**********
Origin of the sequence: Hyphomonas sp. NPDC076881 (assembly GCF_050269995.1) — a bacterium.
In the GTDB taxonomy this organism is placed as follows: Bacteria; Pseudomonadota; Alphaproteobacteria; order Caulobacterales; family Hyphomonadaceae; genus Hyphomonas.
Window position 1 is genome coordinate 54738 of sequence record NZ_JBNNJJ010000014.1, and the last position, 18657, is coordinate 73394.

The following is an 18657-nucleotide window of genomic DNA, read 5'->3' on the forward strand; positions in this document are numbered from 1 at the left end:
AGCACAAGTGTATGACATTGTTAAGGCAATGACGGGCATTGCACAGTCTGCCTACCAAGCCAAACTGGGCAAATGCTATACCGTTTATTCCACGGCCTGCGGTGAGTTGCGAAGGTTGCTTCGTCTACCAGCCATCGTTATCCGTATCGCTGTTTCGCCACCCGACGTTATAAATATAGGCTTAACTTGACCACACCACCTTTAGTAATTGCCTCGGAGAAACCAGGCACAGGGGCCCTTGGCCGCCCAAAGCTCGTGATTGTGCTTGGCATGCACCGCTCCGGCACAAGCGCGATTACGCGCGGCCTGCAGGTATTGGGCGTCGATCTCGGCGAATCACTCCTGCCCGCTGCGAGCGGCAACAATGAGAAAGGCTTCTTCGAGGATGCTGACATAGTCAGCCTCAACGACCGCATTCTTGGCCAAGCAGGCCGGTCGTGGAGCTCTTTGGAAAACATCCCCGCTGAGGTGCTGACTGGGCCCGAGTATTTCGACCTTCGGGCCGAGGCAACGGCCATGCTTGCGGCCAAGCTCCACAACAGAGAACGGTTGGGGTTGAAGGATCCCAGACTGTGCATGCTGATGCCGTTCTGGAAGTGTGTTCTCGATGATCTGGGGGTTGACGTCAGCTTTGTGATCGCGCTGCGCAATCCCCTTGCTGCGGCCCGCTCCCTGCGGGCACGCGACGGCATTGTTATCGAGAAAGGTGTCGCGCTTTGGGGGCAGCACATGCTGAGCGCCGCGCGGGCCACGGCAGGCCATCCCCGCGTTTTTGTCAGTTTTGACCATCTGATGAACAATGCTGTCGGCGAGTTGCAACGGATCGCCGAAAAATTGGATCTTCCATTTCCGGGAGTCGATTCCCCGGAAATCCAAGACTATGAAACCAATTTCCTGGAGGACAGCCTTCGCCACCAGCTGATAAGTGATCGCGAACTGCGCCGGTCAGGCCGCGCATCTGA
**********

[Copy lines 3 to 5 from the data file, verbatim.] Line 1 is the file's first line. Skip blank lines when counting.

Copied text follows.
Window position 1 is genome coordinate 54738 of sequence record NZ_JBNNJJ010000014.1, and the last position, 18657, is coordinate 73394.

The following is an 18657-nucleotide window of genomic DNA, read 5'->3' on the forward strand; positions in this document are numbered from 1 at the left end:
AGCACAAGTGTATGACATTGTTAAGGCAATGACGGGCATTGCACAGTCTGCCTACCAAGCCAAACTGGGCAAATGCTATACCGTTTATTCCACGGCCTGCGGTGAGTTGCGAAGGTTGCTTCGTCTACCAGCCATCGTTATCCGTATCGCTGTTTCGCCACCCGACGTTATAAATATAGGCTTAACTTGACCACACCACCTTTAGTAATTGCCTCGGAGAAACCAGGCACAGGGGCCCTTGGCCGCCCAAAGCTCGTGATTGTGCTTGGCATGCACCGCTCCGGCACAAGCGCGATTACGCGCGGCCTGCAGGTATTGGGCGTCGATCTCGGCGAATCACTCCTGCCCGCTGCGAGCGGCAACAATGAGAAAGGCTTCTTCGAGGATGCTGACATAGTCAGCCTCAACGACCGCATTCTTGGCCAAGCAGGCCGGTCGTGGAGCTCTTTGGAAAACATCCCCGCTGAGGTGCTGACTGGGCCCGAGTATTTCGACCTTCGGGCCGAGGCAACGGCCATGCTTGCGGCCAAGCTCCACAACAGAGAACGGTTGGGGTTGAAGGATCCCAGACTGTGCATGCTGATGCCGTTCTGGAAGTGTGTTCTCGATGATCTGGGGGTTGACGTCAGCTTTGTGATCGCGCTGCGCAATCCCCTTGCTGCGGCCCGCTCCCTGCGGGCACGCGACGGCATTGTTATCGAGAAAGGTGTCGCGCTTTGGGGGCAGCACATGCTGAGCGCCGCGCGGGCCACGGCAGGCCATCCCCGCGTTTTTGTCAGTTTTGACCATCTGATGAACAATGCTGTCGGCGAGTTGCAACGGATCGCCGAAAAATTGGATCTTCCATTTCCGGGAGTCGATTCCCCGGAAATCCAAGACTATGAAACCAATTTCCTGGAGGACAGCCTTCGCCACCAGCTGATAAGTGATCGCGAACTGCGCCGGTCAGGCCGCGCATCTGA